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Harry Anderson, Night Court Star, Dies at 65

Harry Anderson, the amiable actor who presided over the NBC comedy Night Court for nine seasons, has died at his home in Asheville, N.C., according to a local media report. He was 65.Anderson was found at his home by police officers early Monday morning, according to a report by WSPA-TV, the CBS affiliate in Greenville, NC.No foul play was suspected, police told the station.

Anderson was a magician turned actor who was known as a rabid fan of jazz singer Mel Torme. The affection for Torme was woven into his TV alter ego, Judge Harry Stone, a quirky character who ruled the bench at a Manhattan night court. The sitcom was a mainstay of NBC from 1984 to 1992. Anderson earned three consecutive Emmy nominations for his work on the show from 1985-1987.

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Carl Kassel-long time NPR voice passes on at 84

https://www.northcountrypublicradio.org/news/npr/528656453/npr-newscaster-carl-kasell-dies-at-84-after-a-lifelong-career-on-air

Not much anybody can say bad about Carl. I've listened to his voice for years, and years. He's been off the air for a number of years, but occasionally, he'd drop by to voice a short broadcast.

Pretty sure Carl prceeded Bob Edwards at NPR national hqs. in DC. He'll be missed!



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Snippy is sad.
Gawdspeed, Carl.

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David Edgerton, a Founder of Burger King, Is Dead at 90

David R. Edgerton, who helped start what became the worlds second-largest hamburger chain, Burger King, but then agreed to sell the company for what proved to be a bargain price just as the industry was about to take off, died on April 3 in Miami. He was 90.

The cause was complications of surgery after a fall, his friend and accountant Betty Amos Righetti said. His death was announced in a paid notice in The Miami Herald, but it was otherwise not widely reported.
A business contemporary of Raymond A. Kroc, who built the McDonalds chain into the industry leader, Mr. Edgerton started Burger King with $12,000 after managing Howard Johnsons restaurants in Miami and Orlando, Fla.

At the time, he had been preparing to open a Dairy Queen with a hamburger section in Jacksonville, Fla. But he changed his mind and sold the business to acquire Insta Burger King, a 15-cent hamburger business in Miami. He took it over in March 1954.

He soon persuaded James W. McLamore, who owned the nearby Brickell Bridge Restaurant, to join him in what was then a novel food-service business model: a restaurant with a limited menu, fast service and low prices, with customers going inside to place orders and pay in advance.

At the time, fast-food restaurants typically had carhops bring orders to a customers car.

In a 1998 memoir, The Burger King: Jim McLamore and the Building of an Empire, Mr. McLamore described Mr. Edgerton as a creative conceptual thinker but also as someone who never focused very much on details, particularly those concerning financial matters.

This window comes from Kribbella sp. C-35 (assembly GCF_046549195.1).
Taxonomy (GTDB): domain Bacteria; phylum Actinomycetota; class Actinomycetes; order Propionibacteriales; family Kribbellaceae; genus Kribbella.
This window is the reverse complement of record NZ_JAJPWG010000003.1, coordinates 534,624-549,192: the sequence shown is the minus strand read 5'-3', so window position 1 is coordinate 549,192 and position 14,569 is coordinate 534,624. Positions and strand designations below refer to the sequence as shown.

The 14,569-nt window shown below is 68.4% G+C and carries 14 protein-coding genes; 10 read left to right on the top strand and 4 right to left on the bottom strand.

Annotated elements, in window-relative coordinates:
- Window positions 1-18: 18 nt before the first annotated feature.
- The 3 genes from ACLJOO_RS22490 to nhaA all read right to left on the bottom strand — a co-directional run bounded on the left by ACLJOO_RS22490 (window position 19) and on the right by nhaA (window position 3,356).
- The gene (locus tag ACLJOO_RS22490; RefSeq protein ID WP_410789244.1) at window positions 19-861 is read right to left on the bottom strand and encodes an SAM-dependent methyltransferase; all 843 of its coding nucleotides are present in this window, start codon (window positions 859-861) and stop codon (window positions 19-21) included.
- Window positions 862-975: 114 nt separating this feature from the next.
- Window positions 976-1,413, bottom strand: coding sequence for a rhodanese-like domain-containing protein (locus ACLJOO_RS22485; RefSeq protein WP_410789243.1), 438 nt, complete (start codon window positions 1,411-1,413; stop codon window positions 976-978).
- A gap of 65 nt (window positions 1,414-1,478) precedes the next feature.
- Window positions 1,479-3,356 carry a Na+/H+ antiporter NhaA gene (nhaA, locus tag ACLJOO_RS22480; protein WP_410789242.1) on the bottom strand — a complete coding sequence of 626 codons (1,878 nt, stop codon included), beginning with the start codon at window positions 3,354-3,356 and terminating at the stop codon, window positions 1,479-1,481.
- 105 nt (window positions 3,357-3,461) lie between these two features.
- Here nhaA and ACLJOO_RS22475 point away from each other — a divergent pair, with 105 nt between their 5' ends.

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Early on, Mr. Edgerton estimated that profits were running at an eye-popping 28 percent of sales. But the books he was looking at turned out to be an assortment of papers stuffed into a peach basket showing that Insta Burger had actually lost money in its first few months.

It was hard for the partners at first. We were losing our butts, Mr. Edgerton said in a 2014 interview for this obituary. Paying himself $50 a week, he added, We starved together.

A major problem was the frequent breakdowns of the Rube Goldberg-like Insta broiler they had inherited. One day, Mr. McLamore wrote, the machine began to malfunction just at the moment Dave was standing in front of it, and the grinding of its metal parts sent him into a rage.

By Mr. McLamores account, Mr. Edgerton reached into his toolbox and grabbed a hatchet and sank it into the stainless steel mechanism, destroying it. He then shouted, red-faced, I can build a better machine than this pile of junk!

Three weeks later, Mr. Edgerton and a mechanic who ran a machine shop had produced a continuous-chain broiler, which would set a standard for all Burger King broilers and become a model for equipment in the industry.

But it was the creation of the companys signature item, the Whopper, that saved the venture.



-- Edited by Calvin on Tuesday 17th of April 2018 01:52:40 PM

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Wait, Wait. . .

NPR's Carl Kasell, who brought gravitas and goofiness to the airwaves, dies at 84
His resonant and reassuring voice helped define NPR as an emerging force in news broadcasting. He joined the public radio network in 1975 and, four years later, helped inaugurate Morning Edition. He later became the comic foil on the news quiz show Wait Wait ... Dont Tell Me!

Kasell died Tuesday from complications from Alzheimer's disease in Potomac, Md., NPR reported.

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Good Eye *CY* !



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I guess I didn't look up before I posted. Therefore, I suppose I can expect a sternly worded reprimand or maybe even time on paper from that PRICK MOD-Rater.